That one click could cost you a fortune
Published 15/05/2010 | 05:00
EMAIL messages pose serious commercial and legal issues for all organisations and employees. Anyone can be found liable, regardless of whether they work for commercial or non-commercial bodies.
Universities, charities or even sports clubs can be found liable for employee actions. The concept is known as vicarious liability.
Emails, in particular, pose serious commercial and legal issues, such as defamation or inadvertently creating legal contracts.
The trouble for organisations is that they can be held responsible for the comments of their employees, staff or members. The individual author of the email may also be held liable.
Employees should always bear in mind that while emails and posts online can be sent with the click of a mouse, the consequences can be significant.
If the content is defamatory, they and the organisation can be sued. Once the email is sent, it cannot be taken back.
Employees should constantly update themselves as to the policies of the organisation in relation to email and the internet.
This includes email communications, internet use, postings, social networking as well as such things as music and film downloading.
It is always useful to consider how you would feel if a third party -- or a judge -- was ever to read your emails. Would you be entirely happy?
So, dealing with these risks is really an issue for the individual, as much as the organisation. In a worst case, the employee can be sued as well as losing their job.
While the GMIT case may well be the first of its type in Ireland, there have been other defamation cases elsewhere in relation to the internet and emails.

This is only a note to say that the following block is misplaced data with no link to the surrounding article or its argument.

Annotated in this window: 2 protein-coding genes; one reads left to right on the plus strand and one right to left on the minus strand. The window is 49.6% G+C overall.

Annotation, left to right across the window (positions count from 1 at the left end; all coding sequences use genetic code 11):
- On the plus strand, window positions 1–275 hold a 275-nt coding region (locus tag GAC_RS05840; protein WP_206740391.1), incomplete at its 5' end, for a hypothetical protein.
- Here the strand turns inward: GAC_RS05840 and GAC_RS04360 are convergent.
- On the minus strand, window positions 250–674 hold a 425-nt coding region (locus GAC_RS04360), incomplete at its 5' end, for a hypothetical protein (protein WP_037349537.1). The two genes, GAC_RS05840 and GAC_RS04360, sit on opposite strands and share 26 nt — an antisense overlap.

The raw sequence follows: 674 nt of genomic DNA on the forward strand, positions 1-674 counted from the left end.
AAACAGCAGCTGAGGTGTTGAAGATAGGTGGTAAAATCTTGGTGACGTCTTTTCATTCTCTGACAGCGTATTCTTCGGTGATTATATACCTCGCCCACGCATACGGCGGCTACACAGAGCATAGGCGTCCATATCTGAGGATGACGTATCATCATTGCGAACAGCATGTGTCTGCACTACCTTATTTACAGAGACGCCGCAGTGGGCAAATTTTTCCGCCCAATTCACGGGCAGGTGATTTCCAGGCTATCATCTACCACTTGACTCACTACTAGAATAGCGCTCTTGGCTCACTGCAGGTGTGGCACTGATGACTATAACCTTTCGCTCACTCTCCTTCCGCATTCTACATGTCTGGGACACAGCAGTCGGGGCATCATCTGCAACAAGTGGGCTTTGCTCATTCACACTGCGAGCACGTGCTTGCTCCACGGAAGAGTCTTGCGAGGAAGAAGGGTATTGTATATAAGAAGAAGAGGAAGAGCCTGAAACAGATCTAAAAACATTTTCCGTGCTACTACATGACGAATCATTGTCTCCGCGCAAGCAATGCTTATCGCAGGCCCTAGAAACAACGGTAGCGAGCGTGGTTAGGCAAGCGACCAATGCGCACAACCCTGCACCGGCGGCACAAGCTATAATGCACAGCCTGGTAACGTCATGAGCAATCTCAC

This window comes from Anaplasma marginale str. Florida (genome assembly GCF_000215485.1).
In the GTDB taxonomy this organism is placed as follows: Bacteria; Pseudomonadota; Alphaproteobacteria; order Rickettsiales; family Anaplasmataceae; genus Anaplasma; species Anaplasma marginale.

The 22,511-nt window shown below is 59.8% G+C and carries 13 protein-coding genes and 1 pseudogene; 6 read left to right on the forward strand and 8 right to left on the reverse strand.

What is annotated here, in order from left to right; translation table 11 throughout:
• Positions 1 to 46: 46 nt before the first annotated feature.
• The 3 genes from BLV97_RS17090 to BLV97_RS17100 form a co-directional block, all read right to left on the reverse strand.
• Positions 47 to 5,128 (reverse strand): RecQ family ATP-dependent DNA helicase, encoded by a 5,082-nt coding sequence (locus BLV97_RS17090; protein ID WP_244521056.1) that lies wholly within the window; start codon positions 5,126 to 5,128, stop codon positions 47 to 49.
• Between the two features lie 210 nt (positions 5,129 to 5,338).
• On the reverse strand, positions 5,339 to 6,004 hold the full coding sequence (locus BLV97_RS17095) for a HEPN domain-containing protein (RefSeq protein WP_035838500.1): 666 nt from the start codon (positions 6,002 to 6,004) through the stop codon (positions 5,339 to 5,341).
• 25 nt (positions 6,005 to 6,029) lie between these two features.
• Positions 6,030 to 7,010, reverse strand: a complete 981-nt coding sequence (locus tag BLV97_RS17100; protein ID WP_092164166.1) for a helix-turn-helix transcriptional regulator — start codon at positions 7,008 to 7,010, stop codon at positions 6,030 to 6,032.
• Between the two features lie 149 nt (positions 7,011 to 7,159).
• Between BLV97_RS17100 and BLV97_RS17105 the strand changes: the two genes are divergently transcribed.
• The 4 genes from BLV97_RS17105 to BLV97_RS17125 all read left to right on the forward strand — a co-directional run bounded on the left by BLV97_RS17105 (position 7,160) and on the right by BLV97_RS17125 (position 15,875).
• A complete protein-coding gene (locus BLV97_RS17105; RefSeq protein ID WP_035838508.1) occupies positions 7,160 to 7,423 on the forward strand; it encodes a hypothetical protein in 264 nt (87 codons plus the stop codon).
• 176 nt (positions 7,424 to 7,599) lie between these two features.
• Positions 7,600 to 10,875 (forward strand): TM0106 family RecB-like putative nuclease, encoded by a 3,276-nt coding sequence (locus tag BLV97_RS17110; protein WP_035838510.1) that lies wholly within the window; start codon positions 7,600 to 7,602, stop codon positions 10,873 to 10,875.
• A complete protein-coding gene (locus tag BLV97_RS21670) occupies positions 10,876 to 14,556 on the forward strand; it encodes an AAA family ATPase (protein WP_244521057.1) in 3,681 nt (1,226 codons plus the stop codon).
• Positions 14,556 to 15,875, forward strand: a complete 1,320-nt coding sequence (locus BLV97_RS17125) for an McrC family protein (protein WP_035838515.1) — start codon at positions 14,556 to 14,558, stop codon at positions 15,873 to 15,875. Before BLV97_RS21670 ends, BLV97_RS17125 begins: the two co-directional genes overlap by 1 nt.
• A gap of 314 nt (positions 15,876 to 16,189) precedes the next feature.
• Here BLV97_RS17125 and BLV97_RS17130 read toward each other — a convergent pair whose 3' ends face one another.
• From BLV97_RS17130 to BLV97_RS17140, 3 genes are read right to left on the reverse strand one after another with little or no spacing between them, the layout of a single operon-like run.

In the UK, a case involving Western Provident and Norwich Union surrounded alleged defamatory emails being sent by employees about a competitor.
The case was settled for £400,000 (€470,000) in damages. In another case, damages of £26,000 (€30,000) plus costs of £100,000 (€120,000) were awarded.
So what should an organisation do? The aim should be to minimise the defamation risk as much as possible.
Appropriate polices and sanctions need to be implemented and regularly reviewed. All organisations need appropriate formal policies, procedures and manuals.
This sets out what employees can and cannot do when using company email and internet facilities.
Increasingly, such policies need to incorporate mobile phones and work activities outside of the office, for example working at home.
Employees need to know about the disciplinary procedures.
Failure to plan properly can lead to costly mistakes -- as was found out yesterday.
Paul Lambert is a partner at Merrion Legal, solicitors and community trademark attorneys